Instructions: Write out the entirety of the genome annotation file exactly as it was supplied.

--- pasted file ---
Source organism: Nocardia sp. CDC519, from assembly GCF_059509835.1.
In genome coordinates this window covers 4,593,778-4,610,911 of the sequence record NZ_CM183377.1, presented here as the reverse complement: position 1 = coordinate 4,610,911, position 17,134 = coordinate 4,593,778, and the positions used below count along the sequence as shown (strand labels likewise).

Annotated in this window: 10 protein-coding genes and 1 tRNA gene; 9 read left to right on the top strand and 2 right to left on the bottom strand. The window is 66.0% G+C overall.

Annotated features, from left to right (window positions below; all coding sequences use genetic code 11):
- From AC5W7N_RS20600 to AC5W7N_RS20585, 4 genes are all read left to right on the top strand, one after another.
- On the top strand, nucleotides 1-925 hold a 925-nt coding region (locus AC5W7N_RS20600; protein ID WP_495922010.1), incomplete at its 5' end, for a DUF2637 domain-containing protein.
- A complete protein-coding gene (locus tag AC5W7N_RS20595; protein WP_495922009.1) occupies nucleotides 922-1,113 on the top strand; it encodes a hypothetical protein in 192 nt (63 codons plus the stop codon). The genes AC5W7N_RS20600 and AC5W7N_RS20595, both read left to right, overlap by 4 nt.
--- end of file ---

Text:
Source organism: Nocardia sp. CDC519, from assembly GCF_059509835.1.
In genome coordinates this window covers 4,593,778-4,610,911 of the sequence record NZ_CM183377.1, presented here as the reverse complement: position 1 = coordinate 4,610,911, position 17,134 = coordinate 4,593,778, and the positions used below count along the sequence as shown (strand labels likewise).

Annotated in this window: 10 protein-coding genes and 1 tRNA gene; 9 read left to right on the top strand and 2 right to left on the bottom strand. The window is 66.0% G+C overall.

Annotated features, from left to right (window positions below; all coding sequences use genetic code 11):
- From AC5W7N_RS20600 to AC5W7N_RS20585, 4 genes are all read left to right on the top strand, one after another.
- On the top strand, nucleotides 1-925 hold a 925-nt coding region (locus AC5W7N_RS20600; protein ID WP_495922010.1), incomplete at its 5' end, for a DUF2637 domain-containing protein.
- A complete protein-coding gene (locus tag AC5W7N_RS20595; protein WP_495922009.1) occupies nucleotides 922-1,113 on the top strand; it encodes a hypothetical protein in 192 nt (63 codons plus the stop codon). The genes AC5W7N_RS20600 and AC5W7N_RS20595, both read left to right, overlap by 4 nt.